- Mentoring another faculty member
- Participating in a Faculty Inquiry Group
- Attending a COM-sponsored presentation
- Serving on a hiring committee (max. 5 hours).
All activities should be linked to the comprehensive plan for staff development and to the goals and objectives of the Flexible Calendar Program. In addition, the staff development plan and the flexible calendar program should be linked to the goals and mission of the college.
What kinds of activities are not acceptable for FLEX credit?
You cannot claim Flex credit for:
- Activities related to the normal preparation of classes, such as selecting textbooks, preparing syllabi and class materials, and grading, which are required parts of your job and your compensation as an instructor
- Activities for which you receive special compensation
- Activities that conflict with your classroom or office hours
- Participating in ongoing committees that are part of your professional service to the institution.
What is ProLearning?
ProLearning is our new professional learning management system. With ProLearning, you can:
- View a calendar of upcoming professional learning events
- Register for Flex sessions and activities
- Access thousands of online training offerings from Lynda.com, Skillsoft, and Keenan
- View a transcript of your professional learning activities
- Access the California Community College’s Vision Resource Center, developed to promote and support the goals of the Chancellor’s Vision for Success
- Connect with colleagues at COM and throughout the CCC system.
How do I get to ProLearning?
Simply log into MyCOM and select ProLearning from the list of applications. This will take you to your Welcome page, where you will find a Getting Started Guide, calendar, transcript, featured training, social feed, and your Faculty Flex Obligation, which will be updated at the beginning of each semester.
Do I still need to complete a Flex Verification Form?
With ProLearning, you do not have to complete a Flex Verification form. Instead, all professional learning activities should be recorded in ProLearning. After each Flex session, the presenter or Flex coordinator will use the sign-in sheets to mark attendance online. Attendees will then get a reminder to complete a quick online evaluation, and then, that session will be marked as completed in your transcript. If you do individual activities, you will need to add them to your transcript as external training and acknowledge completion by adding an electronic signature.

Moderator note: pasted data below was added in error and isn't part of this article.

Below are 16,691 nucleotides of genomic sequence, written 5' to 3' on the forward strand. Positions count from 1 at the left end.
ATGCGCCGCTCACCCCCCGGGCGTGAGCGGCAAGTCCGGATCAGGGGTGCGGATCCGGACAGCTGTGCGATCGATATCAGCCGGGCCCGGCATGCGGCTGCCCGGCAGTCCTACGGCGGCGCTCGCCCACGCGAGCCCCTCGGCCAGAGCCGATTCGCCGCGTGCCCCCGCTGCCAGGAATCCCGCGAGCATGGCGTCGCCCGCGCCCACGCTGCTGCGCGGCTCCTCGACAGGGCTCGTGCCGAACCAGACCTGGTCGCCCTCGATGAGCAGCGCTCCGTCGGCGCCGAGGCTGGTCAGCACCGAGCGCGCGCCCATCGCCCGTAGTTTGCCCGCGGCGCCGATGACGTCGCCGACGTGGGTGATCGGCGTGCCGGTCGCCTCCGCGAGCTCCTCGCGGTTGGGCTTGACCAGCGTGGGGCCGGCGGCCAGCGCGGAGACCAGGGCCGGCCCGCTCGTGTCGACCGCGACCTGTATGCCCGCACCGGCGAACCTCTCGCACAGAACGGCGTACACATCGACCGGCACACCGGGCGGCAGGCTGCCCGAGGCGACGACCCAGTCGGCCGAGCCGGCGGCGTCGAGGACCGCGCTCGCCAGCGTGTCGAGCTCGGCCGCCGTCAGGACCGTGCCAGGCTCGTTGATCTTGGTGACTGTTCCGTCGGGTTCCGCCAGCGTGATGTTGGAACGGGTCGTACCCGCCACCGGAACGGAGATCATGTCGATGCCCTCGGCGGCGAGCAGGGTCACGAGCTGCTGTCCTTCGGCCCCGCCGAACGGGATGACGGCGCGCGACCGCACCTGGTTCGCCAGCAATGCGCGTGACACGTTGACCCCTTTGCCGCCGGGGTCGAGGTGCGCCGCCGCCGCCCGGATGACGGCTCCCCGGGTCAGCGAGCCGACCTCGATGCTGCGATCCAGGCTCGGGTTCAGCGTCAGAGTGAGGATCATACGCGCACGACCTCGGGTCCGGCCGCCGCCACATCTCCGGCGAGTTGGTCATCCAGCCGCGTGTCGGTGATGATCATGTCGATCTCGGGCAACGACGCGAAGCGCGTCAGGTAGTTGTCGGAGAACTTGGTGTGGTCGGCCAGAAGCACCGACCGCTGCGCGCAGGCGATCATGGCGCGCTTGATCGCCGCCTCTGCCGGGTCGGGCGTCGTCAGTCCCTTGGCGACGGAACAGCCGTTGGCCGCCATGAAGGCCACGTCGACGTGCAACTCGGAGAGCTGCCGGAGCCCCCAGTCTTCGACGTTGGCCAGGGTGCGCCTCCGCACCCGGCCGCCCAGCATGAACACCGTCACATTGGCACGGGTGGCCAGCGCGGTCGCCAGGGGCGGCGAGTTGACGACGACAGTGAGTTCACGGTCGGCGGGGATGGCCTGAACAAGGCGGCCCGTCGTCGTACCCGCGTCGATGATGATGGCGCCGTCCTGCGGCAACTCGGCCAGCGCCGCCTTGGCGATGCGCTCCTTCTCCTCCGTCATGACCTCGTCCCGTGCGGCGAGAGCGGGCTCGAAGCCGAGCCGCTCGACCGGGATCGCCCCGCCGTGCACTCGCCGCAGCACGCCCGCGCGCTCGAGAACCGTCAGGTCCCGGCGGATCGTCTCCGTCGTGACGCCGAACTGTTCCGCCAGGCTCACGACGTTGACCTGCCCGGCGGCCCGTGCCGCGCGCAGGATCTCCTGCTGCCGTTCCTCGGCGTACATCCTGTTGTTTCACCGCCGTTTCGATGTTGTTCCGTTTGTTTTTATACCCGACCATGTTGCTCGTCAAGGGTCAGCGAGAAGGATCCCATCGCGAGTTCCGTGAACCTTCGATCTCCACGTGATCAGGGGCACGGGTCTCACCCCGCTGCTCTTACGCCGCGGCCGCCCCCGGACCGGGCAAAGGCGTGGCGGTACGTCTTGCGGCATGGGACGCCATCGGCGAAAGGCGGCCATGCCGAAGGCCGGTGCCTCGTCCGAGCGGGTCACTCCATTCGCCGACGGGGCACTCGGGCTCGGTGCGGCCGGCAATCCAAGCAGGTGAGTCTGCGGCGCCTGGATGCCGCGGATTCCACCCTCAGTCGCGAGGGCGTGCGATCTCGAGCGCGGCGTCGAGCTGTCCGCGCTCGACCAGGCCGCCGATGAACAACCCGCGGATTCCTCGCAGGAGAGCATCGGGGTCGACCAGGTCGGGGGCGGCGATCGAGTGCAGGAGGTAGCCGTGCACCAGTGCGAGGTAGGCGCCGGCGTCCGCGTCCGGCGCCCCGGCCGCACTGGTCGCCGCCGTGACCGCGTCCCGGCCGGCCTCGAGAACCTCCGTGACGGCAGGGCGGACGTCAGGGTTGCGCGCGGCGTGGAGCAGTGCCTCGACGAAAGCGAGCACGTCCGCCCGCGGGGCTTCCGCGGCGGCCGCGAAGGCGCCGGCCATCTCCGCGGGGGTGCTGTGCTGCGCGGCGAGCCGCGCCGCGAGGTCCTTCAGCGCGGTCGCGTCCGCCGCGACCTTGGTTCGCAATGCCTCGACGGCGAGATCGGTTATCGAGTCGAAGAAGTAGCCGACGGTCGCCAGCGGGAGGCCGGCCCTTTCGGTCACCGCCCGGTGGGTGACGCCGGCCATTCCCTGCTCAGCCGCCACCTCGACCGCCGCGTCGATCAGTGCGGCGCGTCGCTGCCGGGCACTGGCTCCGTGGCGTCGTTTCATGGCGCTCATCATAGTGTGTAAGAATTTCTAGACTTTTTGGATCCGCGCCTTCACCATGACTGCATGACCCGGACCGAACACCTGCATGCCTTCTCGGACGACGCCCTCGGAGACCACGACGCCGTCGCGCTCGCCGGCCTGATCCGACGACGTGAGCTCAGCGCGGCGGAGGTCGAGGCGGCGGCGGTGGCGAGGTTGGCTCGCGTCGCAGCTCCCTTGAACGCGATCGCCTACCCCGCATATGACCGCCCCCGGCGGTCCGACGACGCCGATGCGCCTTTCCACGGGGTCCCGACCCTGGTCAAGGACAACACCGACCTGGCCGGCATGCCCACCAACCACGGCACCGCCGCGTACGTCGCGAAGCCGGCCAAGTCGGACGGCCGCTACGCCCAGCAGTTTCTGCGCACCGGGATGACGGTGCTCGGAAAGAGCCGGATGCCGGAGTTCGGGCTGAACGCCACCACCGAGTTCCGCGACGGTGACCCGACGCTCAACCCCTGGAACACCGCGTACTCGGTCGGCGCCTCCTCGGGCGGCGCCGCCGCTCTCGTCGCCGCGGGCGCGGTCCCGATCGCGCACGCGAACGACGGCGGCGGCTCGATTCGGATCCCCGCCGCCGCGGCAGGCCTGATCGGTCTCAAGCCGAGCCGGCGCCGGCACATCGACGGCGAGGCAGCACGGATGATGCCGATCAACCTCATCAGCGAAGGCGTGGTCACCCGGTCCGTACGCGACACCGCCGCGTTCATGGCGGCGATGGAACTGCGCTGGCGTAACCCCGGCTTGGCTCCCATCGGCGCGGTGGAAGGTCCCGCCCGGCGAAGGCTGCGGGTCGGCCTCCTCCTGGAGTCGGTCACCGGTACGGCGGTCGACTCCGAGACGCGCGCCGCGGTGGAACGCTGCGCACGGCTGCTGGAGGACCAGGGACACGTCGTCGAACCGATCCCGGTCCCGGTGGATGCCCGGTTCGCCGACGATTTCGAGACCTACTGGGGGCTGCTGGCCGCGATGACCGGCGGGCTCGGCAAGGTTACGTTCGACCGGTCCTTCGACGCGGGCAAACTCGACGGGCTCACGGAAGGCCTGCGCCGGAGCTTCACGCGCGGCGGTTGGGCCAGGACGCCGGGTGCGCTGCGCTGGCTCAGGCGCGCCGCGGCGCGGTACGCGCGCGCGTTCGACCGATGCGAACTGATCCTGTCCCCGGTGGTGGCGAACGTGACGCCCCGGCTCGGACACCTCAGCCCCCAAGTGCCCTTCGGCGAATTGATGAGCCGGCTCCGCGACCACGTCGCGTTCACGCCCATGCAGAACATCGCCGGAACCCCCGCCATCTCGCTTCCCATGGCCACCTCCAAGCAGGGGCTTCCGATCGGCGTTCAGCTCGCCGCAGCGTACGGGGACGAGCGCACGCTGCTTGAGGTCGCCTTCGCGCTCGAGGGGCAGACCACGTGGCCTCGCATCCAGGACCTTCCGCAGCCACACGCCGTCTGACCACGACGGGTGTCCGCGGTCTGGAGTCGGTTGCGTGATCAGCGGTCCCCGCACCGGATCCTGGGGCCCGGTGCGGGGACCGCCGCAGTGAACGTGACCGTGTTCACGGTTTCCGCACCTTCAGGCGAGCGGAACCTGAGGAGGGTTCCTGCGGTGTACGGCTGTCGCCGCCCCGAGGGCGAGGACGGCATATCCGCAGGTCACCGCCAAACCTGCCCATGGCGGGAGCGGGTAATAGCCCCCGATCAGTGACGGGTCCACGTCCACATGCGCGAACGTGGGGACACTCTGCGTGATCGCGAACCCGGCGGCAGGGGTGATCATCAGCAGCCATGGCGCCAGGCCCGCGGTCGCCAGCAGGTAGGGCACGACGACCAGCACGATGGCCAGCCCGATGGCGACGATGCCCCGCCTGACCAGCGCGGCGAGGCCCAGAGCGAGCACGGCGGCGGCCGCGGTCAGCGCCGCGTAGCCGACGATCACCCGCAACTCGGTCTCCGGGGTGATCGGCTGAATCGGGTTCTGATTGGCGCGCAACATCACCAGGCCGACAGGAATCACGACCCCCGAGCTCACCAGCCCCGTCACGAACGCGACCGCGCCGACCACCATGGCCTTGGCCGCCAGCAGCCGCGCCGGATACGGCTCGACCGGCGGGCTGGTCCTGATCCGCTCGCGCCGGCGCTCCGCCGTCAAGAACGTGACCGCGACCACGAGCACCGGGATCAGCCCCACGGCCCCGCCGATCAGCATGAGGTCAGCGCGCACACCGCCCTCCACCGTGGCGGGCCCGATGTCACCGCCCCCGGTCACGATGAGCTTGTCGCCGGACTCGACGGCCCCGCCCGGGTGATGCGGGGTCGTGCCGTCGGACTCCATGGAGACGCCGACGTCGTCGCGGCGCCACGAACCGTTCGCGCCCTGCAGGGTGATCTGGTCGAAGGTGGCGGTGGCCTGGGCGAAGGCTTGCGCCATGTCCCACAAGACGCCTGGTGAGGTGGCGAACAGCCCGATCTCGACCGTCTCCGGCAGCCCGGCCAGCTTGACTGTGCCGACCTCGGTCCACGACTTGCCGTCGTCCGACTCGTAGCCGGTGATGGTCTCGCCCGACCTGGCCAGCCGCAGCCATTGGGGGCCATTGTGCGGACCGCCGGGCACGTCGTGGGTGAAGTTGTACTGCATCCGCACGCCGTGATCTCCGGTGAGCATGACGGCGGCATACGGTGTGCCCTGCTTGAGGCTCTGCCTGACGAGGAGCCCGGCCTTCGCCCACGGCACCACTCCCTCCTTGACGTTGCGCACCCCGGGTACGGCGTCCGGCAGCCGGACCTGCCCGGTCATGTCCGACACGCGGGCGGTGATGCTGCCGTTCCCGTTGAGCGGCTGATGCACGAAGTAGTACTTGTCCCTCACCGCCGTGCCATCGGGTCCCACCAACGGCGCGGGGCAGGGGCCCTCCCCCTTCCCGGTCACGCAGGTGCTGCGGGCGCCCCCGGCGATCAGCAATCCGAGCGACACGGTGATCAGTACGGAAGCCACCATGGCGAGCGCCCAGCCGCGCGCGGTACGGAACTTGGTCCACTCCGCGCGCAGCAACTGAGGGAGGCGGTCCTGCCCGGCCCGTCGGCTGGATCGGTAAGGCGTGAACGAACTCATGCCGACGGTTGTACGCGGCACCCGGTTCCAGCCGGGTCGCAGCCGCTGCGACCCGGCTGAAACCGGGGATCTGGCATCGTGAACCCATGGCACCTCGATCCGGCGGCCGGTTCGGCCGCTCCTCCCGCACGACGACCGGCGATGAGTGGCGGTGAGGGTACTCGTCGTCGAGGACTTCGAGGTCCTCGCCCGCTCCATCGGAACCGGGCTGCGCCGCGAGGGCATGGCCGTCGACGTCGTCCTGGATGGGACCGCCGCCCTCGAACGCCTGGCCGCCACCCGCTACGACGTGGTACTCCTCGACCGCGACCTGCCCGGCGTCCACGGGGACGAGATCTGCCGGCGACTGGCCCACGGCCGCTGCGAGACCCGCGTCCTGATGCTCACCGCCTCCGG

At the end of each semester, the Flex coordinator will run a training report that includes the number of Flex hours required and the Flex/professional learning activities that have been completed by each faculty member during the semester. This information will then be reviewed by the deans of each division. You do not have to print out or submit anything else.
Where can I get more information about ProLearning and FLEX?
For more detailed information about ProLearning, go to the Professional Learning homepage.
For more detailed information about the CCC Flex program, refer to the California Community Colleges Flex Guidelines.
If you have questions, contact Contact Cara Kreit, firstname.lastname@example.org
Request for FLEX Proposals
We need your ideas and proposals to make Fall Flex Week a valuable experience for everyone. In particular, we are seeking equity-minded* ideas that:
- Showcase best practices in teaching
- Foster collaboration
- Improve student success
- Cultivate a safe and inclusive campus community
Download, complete, and submit this Flex Proposal Form by Friday, May 17. Questions? Contact Cara Kreit, email@example.com
*Equity: Recognizing the historical and systemic disparities in opportunity and outcomes and providing the resources necessary to address those disparities.
*Equity-Minded: The perspective or mode of thinking exhibited by practitioners who call attention to patterns of inequity in student outcomes. These practitioners are willing to take personal and institutional responsibility for the success of their students and critically reassess their own practices. It also requires that practitioners are race-conscious and aware of the social and historical context of exclusionary practices in American education.